Looking at the Future of Philanthropy and Sustainable Development in ChinaNov 17, 2015
On Tuesday 17th November, Beijing, UNDP China participated in the China Philanthropy Forum 2015. This year’s theme was ‘Changes & Sustainability’. The forum sought to promote changes in theory and practice of philanthropy through exchanges and discussions among academia, practitioners in the sector and other related parties in China and abroad. It also aimed to make use of the opportunity to connect representatives from charity organizations, businesses, government agencies, academia and the media so as to promote the healthy development of the philanthropic sector.
UNDP Country Director Agi Veres was part of the opening panel for a discussion on ‘Changes in Global Philanthropy and the Emergence of New Driving Forces’. The event was opened by Liu Jing, Chairman of China Association for Friendship. Ms. Veres mentioned the preliminary results of a UNDP report titled “Unleashing the potential of philanthropy in China” which will be launched later this year in Beijing.
Philanthropy can be a pivotal contribution to sustainable development. Corporate philanthropy and public-private partnerships, in particular, can make up for the failure of government or the marketplace. The UN recognizes that philanthropy played an important role in supporting the achievement of the Millennium Development Goals (MDGs).
With the recent adoption of the new Sustainable Development Goals (SDGs) to eradicate poverty, reduce inequality and combat climate change, it is clear that looking forward, private and corporate philanthropy will play an even bigger role in achieving these new global goals.
As the world looks for additional sources of funding to finance its fight against poverty, inequality and disease, a lot of hope is resting in the rise of philanthropy in countries like China. A strong and healthy philanthropic sector in China, confident in looking outside its borders, will benefit China as well as the rest of the world.
In many ways China today has the unprecedented opportunity to tap into its increasing economic development and its expanding non-profit sector. As the levels of personal and corporate wealth in China are rising faster than ever before, at the end of last year more than 400 billionaires resided in China, surpassing even the number residing in the USA. The total net worth of the 400 richest people in China was valued at around $570 billion USD, a 35% increase from the year before. According to some estimates, in 2012 China's top 100 philanthropists together contributed the equivalent of $1.6 billion to support charitable causes including healthcare, education, poverty alleviation, disaster relief as well as culture and sports.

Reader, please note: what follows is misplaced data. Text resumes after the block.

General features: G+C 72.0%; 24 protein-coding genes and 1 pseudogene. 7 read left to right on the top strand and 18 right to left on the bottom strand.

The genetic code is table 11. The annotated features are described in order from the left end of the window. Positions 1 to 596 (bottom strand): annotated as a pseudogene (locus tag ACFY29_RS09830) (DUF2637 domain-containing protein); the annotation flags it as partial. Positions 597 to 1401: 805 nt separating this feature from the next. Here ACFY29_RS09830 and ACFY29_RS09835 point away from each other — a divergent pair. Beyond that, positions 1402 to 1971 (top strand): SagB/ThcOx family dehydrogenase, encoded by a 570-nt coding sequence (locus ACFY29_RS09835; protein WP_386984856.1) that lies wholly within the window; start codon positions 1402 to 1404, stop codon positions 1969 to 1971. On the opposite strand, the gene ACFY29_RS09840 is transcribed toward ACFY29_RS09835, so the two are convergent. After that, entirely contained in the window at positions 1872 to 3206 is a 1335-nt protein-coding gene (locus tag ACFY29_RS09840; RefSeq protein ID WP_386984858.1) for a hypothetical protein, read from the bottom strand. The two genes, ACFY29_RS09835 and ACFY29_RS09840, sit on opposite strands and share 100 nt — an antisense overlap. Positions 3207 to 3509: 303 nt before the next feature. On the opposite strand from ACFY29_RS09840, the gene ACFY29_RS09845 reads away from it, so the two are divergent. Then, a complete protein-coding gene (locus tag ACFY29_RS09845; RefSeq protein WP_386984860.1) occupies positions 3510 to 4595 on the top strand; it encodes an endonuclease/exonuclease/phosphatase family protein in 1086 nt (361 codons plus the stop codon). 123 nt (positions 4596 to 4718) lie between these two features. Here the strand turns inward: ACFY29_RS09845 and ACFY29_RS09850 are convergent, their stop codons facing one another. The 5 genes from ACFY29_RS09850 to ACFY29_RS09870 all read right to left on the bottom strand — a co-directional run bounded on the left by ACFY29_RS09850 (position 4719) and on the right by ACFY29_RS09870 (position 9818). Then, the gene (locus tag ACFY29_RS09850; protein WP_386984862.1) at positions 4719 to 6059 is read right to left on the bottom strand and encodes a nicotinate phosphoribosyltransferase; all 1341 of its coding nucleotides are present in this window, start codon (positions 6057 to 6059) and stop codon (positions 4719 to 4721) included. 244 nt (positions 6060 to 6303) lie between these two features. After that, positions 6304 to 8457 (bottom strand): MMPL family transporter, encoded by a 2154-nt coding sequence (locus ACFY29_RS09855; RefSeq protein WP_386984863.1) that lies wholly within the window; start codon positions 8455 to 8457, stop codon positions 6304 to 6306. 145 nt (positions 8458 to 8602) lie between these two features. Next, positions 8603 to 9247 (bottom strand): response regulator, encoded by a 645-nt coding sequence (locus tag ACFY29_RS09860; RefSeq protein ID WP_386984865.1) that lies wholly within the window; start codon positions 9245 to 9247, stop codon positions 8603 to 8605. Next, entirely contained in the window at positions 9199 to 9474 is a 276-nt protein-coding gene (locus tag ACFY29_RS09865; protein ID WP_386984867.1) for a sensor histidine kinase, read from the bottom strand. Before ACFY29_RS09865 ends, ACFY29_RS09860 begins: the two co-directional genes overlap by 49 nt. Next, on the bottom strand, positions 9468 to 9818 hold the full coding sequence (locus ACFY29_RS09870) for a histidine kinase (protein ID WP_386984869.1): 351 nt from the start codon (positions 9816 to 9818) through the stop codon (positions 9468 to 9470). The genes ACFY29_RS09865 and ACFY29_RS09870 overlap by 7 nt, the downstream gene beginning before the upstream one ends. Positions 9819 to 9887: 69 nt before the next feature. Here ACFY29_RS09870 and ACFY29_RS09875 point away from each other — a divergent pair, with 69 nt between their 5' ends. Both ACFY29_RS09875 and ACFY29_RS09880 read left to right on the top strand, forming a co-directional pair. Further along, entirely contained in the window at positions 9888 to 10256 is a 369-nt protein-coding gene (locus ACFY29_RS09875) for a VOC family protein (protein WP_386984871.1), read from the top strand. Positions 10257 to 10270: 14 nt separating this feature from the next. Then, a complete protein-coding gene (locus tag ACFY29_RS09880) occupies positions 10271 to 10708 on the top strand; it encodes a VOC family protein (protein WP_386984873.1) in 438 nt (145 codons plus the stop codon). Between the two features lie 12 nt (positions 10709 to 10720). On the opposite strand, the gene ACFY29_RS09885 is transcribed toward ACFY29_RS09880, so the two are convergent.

All of this is a sign that a new culture of giving is taking root here in China, however, there are challenges. Despite the rapid growth in corporate and personal wealth, total charitable giving in China is just 4% of the level in the US and Europe. In many respects, China is still a place where philanthropists are finding it hard to build, promote, and sustain effective charitable organizations.
Due to a combination of public distrust in the sector, an unclear legal and policy environment and outdated regulations that have not kept pace with the fast growth of the sector. Current regulations not permitting independent foundations to fundraise publicly, for example, are slowing innovation and growth. Financial incentives to give to charity remain very small, and the opportunities for fundraising and awareness raising presented by the internet and social media have not been fully utilized. Finally, China lacks clear incentives for organizations and foundations to invest in their human resources and talent to work in the non-profit sector.
UNDP hopes that the new China Charity Law, currently being discussed by the National People’s Congress, will address some of these structural issues and allow this sector to flourish for the benefit of China’s most vulnerable.
UNDP has always incorporated the support for an enabling environment for civil society and philanthropy as a key component of effective development cooperation at the national and global levels.